Question: You talk a lot about being ‘grounded’ in the body. Can you explain what you mean by that and why you see this as so important? What is its relationship to the thinking process? Can this practice really lead to freedom? Sometimes it just doesn’t seem possible . . .
Linda: When you start to become more grounded in your body, more anchored in your body, just more here in your body, you start to see how much control the mind has over you, over your body. You start to see how little time you actually spend in your body, here, present.
Each time you move away from here into thinking, you need to bring your attention back to the body. It doesn’t matter what you’re thinking about, the subject is irrelevant – the subject is just there to catch your attention, and everyone has his or her favorite topic. You have to be ruthless with the thinking process. No matter how seductive a thought is, bring your attention back to the rise and the fall of the abdomen with the breath. Bring it back to your body. If you’re getting strong sensations in any part of your body, use that to keep you here, to keep you present. Keep coming back to the breath but don’t focus on it, don’t try to exclude anything.
You can’t stop thinking. You can’t just say, ‘I’m not going to think.’ You need to be aware of the thinking process -which is just a movement away from now, and then bring your attention back to the body. The action of bringing the attention back to the body includes the action of turning away from the thought. It’s quite a simple practice but it’s incredibly difficult when you start to do it. There will be periods when you just feel here and it will just feel amazing, and other times when it will feel almost impossible to come back.
This takes a lot of energy. There are times when you’ll just be too tired to be able to bring yourself back to where you are. But you start to see that the thinking process is a habit and to break a habit you need to practice not getting into that habit – to withdraw again and again and again. Eventually it becomes more difficult to think than not to think. You start to see how highly overrated thinking is, how unnecessary thinking is most of the time, how inefficient thinking is. You see that nothing is going to be solved by thinking.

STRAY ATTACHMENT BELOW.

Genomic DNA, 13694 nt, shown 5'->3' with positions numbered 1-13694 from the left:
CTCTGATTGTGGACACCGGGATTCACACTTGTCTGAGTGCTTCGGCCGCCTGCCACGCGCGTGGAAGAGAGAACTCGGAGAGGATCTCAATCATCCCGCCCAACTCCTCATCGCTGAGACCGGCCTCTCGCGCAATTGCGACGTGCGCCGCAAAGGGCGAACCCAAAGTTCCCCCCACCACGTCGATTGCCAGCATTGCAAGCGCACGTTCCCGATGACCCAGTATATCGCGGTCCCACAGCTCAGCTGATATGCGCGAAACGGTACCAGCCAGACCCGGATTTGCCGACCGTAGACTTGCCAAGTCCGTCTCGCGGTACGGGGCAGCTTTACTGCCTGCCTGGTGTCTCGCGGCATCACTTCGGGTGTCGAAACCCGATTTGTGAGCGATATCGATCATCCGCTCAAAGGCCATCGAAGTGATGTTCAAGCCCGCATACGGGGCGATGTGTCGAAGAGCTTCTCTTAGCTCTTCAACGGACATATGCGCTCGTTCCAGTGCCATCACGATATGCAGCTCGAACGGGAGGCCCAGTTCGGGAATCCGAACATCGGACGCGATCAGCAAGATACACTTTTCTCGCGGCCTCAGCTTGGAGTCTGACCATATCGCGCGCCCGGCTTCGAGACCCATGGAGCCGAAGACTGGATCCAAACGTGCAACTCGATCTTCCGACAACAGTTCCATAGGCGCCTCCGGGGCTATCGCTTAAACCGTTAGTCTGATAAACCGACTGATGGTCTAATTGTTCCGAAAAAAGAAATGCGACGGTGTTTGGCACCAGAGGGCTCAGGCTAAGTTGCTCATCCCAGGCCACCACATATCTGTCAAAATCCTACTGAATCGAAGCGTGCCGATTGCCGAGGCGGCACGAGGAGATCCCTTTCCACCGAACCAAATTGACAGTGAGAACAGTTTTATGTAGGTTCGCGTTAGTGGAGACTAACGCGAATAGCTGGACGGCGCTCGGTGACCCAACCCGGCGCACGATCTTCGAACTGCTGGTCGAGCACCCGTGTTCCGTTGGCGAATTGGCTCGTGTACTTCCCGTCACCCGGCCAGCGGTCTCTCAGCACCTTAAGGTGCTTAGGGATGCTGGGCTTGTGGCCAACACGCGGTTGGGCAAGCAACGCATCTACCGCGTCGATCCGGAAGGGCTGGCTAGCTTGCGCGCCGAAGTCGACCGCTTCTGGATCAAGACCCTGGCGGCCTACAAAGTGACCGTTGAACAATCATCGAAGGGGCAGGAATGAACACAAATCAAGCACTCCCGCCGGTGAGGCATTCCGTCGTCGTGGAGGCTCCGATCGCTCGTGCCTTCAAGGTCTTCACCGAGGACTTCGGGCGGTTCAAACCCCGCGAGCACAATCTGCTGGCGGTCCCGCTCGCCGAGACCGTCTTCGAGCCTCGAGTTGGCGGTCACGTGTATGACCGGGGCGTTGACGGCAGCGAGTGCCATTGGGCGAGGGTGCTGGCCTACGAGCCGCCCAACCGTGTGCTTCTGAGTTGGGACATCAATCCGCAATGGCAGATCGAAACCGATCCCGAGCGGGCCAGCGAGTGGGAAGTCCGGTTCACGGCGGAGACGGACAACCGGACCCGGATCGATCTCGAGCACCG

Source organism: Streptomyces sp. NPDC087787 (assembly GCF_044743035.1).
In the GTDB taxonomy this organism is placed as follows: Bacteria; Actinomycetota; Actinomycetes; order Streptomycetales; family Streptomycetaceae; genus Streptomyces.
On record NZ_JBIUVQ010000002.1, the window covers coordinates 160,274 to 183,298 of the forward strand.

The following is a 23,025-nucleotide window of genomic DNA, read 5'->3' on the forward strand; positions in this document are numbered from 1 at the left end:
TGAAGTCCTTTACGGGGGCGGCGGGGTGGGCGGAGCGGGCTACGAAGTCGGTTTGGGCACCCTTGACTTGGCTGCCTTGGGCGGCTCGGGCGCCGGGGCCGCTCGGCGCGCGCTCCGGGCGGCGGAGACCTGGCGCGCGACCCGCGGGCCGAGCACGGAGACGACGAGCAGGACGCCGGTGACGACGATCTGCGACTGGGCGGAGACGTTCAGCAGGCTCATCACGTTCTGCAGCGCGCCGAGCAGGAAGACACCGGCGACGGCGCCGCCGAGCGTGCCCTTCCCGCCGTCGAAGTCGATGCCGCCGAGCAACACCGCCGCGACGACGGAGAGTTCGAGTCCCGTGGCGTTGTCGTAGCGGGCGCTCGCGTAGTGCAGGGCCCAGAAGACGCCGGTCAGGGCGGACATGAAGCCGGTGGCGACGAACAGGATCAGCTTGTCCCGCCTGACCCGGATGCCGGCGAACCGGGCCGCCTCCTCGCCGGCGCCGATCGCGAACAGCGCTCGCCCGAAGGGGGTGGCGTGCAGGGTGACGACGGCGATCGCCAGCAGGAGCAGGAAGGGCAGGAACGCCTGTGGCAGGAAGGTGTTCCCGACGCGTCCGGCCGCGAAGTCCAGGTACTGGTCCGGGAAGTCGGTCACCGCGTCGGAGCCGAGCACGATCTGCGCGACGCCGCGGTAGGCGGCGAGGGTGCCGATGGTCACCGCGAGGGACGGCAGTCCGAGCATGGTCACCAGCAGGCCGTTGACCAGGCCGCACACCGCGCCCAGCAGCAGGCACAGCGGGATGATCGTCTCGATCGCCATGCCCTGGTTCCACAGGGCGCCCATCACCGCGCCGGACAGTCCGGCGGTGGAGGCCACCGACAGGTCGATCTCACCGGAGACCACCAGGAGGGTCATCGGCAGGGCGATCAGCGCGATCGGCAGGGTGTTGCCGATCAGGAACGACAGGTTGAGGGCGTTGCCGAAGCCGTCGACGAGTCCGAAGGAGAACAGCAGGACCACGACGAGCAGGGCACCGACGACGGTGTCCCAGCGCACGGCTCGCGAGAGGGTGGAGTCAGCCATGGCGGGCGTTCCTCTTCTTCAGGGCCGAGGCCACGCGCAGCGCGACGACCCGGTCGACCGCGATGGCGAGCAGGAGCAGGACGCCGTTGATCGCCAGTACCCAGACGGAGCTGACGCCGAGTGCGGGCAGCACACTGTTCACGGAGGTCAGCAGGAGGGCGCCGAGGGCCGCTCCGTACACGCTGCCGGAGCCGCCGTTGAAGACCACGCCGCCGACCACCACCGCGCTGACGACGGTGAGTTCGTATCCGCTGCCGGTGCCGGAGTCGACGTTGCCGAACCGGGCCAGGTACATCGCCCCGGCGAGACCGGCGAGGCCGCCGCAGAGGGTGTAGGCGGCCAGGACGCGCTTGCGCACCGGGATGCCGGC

Look at it logically. What good is it doing you thinking about something you might do in the imaginary future? You know this intellectually. You know this logically, but you need to prove it to yourself and realize in your own body, in your own psyche, that this is true.
Your mind or ego will resist this practice almost every step of the way. What you need to do is tire it out, prove to the mind that you’ll do anything to be free of it – you’ll do anything to become free.
It’s important not to see the mind as the enemy, not to see anything as an enemy, but to understand how it works, how caught up you are in your mind. Rather than blaming your mind, your thoughts, you take responsibility for how you feel.
You need to know that this is possible – it’s very possible, and I can say it’s worth every little bit of effort, every moment of suffering, to be free. You wouldn’t be doing this if there weren’t some longing in you to be free. It’s the most amazing way to live your life. In a way it’s not your life any more. It’s just life. So you’re not happy all the time or blissful all the time, sometimes maybe, but there’s this depth every moment, a depth of aliveness that is beyond description.